Mr. Luetzow also states that reusable bags hide the work, ignoring that only the top piece of clothing housed in single-use plastic is easily visible from any one order, and most poly now has printing on it which hides the work anyway. I am happy to do a survey showing a regular drycleaning conveyor and one with just Green Garmentos and see which sight people find more appealing; I’m pretty certain the Green Garmento rack will win going away.

Mr. Luetzow writes about a legislative study into the safety of reusable bags, but leaves out how their conclusion: that there’s no measure of lead in polypropylene shopping bags. He also omits the reason for the inquiry: concern it was unsafe to eat fruit from reusable shopping bags, something completely irrelevant to drycleaning. And the real issue was the lead used on the ink on the outside of the bag; our California printer uses non-phthalate, non-leaded ink.

The end of Mr. Luetzow’s letter (it was not an article, and when asked, American Drycleaner’s editor and publisher stated they do not share his opinions) is the most misleading. He writes that “huge numbers of reusable bags are being thrown away before they are used the requisite amount of times.” Our drycleaners will tell you that The Green Garmento™ greatest fans are their customers, and that over 90% of the bags sold in our first year of business are still being used today.

And it is because of your customers that I ask you, Sarah, to reconsider your thinking about reusable bags. I wasn’t a drycleaner, but a big drycleaning customer. A customer that hated to reach for one shirt in my closet and get six, then get into a big fight with the twist-tie causing the problem. I hated having a floor filled with paper and plastic, and that was before learning that keeping the plastic on drycleaned clothes can harm the clothes (present company excepted, as I know you are a Green Earth Cleaner). I hated needed a full sized garbage can close to my closet to get rid of all that waste. I hated filling my arms with my dirty clothes and wondering if I’d dropped a shirt or tie on the way to the drycleaner. And I love that my Green Garmento ended all of that hate; an organizational marvel that eliminated the waste and aggravation I associated with drycleaning.

My bet is you have lots of customers just like me. Customers who will revel at the breathability, water resistant nature and organizational properties of The Green Garmento™, so much so that they will either give you a deposit or buy the bags from you. Which reminds me... Mr. Luetzow wrote that it’s a myth that drycleaners can save money from using reusable bags. Here are the facts: drycleaner after drycleaner have turned their packaging of clothes from a major cost into a profit center. That is probably why Mr. Luetzow felt the need to defend his company’s product. The reusable garment bag is destined to replace single use packaging: it does protect better, it is safer, it is better for the environment, and it is better for the drycleaner’s bottom line.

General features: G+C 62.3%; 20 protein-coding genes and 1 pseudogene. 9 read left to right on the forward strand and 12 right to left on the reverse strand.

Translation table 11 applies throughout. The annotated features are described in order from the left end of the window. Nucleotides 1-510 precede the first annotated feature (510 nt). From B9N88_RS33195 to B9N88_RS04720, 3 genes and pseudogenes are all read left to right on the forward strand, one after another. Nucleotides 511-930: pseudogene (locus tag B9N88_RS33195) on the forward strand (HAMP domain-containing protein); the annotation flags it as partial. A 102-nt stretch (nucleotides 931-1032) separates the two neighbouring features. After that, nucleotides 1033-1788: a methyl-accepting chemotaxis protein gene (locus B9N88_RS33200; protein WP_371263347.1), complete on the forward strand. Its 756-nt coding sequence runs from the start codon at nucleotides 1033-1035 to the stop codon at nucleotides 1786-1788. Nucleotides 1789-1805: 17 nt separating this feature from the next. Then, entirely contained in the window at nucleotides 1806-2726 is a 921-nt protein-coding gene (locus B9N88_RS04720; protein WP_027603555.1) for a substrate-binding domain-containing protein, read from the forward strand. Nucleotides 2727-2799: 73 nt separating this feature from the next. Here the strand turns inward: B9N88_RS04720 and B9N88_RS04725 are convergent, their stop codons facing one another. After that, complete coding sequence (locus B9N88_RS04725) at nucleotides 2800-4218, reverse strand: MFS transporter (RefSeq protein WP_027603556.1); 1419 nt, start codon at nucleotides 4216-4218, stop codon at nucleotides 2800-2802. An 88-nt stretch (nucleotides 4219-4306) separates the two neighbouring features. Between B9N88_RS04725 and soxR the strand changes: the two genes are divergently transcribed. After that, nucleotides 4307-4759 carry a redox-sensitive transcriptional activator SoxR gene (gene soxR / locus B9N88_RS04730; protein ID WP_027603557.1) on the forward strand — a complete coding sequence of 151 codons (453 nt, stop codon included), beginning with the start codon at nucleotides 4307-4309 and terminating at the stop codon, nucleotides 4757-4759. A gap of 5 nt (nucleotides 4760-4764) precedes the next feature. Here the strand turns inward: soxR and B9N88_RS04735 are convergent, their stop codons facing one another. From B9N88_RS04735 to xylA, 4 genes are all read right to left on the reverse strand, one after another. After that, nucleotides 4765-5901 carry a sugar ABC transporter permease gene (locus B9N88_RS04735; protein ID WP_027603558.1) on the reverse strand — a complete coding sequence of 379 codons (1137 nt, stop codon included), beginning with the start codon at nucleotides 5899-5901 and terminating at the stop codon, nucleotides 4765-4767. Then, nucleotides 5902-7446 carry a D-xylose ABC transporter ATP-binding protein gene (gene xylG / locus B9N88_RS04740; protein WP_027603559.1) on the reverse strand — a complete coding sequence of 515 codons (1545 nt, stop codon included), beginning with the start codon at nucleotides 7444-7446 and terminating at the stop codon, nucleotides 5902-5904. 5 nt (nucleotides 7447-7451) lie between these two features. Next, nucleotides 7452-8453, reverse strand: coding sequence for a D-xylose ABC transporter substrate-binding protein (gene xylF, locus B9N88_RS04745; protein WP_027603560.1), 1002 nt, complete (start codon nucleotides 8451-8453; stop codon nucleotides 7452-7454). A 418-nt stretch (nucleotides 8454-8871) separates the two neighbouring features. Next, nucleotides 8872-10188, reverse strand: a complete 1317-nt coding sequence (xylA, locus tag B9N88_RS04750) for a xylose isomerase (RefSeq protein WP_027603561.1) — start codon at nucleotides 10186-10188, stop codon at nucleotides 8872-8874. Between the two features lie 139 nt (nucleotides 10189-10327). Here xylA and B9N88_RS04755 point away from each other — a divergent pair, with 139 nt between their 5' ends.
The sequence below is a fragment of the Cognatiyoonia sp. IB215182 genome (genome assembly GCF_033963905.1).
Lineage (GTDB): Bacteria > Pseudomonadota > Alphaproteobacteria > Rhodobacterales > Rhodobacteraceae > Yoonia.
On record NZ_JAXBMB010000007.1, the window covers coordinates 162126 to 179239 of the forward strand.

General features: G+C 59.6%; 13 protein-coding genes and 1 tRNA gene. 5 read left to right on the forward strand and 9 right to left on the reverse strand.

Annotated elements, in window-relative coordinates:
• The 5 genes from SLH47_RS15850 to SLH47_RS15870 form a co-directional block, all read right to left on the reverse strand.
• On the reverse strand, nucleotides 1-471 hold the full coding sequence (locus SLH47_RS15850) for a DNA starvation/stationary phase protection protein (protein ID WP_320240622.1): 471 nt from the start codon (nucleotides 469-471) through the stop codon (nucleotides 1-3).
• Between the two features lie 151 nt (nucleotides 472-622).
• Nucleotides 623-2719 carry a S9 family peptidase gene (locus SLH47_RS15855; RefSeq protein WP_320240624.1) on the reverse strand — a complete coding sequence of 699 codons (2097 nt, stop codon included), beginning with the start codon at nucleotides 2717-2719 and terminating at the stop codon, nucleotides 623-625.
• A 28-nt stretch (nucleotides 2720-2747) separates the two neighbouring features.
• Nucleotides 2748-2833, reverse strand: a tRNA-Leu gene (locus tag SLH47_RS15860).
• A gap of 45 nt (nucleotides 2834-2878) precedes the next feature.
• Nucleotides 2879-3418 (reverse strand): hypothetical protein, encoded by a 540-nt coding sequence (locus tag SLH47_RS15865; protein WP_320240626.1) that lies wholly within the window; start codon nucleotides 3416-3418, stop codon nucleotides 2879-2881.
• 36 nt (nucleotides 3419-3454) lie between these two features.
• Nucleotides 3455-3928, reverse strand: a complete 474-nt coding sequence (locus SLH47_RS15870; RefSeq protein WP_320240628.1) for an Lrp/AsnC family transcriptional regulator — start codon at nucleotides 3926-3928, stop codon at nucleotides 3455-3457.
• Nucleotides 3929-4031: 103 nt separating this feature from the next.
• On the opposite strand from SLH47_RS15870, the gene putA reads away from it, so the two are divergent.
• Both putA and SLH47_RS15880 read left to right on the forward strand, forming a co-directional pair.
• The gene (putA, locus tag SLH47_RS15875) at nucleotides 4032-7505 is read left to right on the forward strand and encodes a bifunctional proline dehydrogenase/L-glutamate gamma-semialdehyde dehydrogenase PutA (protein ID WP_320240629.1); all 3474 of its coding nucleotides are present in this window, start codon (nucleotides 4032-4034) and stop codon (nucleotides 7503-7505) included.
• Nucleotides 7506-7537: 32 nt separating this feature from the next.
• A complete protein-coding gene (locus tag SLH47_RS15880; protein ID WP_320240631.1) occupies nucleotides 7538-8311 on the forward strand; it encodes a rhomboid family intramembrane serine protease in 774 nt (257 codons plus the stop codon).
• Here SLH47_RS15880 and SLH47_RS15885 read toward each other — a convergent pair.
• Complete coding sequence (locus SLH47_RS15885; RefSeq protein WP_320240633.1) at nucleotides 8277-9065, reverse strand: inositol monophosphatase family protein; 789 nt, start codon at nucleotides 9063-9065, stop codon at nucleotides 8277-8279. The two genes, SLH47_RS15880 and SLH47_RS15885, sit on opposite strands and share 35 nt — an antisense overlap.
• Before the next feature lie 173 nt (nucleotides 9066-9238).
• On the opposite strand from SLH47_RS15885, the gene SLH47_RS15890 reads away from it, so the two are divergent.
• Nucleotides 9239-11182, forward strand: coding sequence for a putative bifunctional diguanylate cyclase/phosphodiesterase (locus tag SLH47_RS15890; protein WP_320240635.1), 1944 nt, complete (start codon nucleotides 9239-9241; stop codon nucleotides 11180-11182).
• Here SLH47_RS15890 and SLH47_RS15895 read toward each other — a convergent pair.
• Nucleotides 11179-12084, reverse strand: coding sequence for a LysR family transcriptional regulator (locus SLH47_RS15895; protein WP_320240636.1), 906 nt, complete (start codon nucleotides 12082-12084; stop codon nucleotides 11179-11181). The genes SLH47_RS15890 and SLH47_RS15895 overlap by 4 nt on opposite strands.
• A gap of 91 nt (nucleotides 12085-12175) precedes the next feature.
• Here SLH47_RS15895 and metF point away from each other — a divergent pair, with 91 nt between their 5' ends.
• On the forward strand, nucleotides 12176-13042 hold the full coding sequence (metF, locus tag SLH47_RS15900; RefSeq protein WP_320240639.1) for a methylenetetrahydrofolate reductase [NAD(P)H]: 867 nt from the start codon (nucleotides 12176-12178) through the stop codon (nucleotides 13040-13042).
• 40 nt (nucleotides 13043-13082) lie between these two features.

I love that you have pride in your profession, and I know that your drycleaner is not just one of the best in your area, but one of the best in the country. And I accept that Mr. Luetzow is concerned over the ever-growing use of the reusable bag, just as the blacksmith probably fretted over the use of the Model T. But anything printed in a major publication should be vetted for facts; that letter was filled with anything but. The fact is, it was Mr. Luetzow that provided the misinformation, and you now are armed with the facts to know that.

kubajean said...

Your quote from the UK study does not seem to exist in the study itself..where did you pull that quote from!

The Ablitt's said...

Great discussion!

To clarify, I did not write this article. I transcribed it because I thought it was interesting and contrary to most opinions I have heard.

The article was written by Bruce Luetzow, Partner, Luetzow Industries and published in American Drycleaner http://www.americandrycleaner.com/

Sasha

John Kenly said...

Nice post.

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Starplayer said...

Actually it does. It is a pdf file i have print out a hard copy of this life cycle assessment. It is a scientific research study that proves the single use plastic bag is still the most environment friendly product among its competitor.

Starplayer said...

I really like your article, it's very hard to find people nowadays who analyze the truth not just by listening to what other peoples say. Scientific proof is the truth, unlike those eco coalition groups who just claims something without evidence. Keep it up! Thumbs up for you.

The Ablitt's said...

Thanks for the comments!

Zeeshan Hanzillah said...

I think many rumors now will get vanished....your simple and easy to understandable style is very helpful...can you guide me how can i write like this for plastic cards printing industry..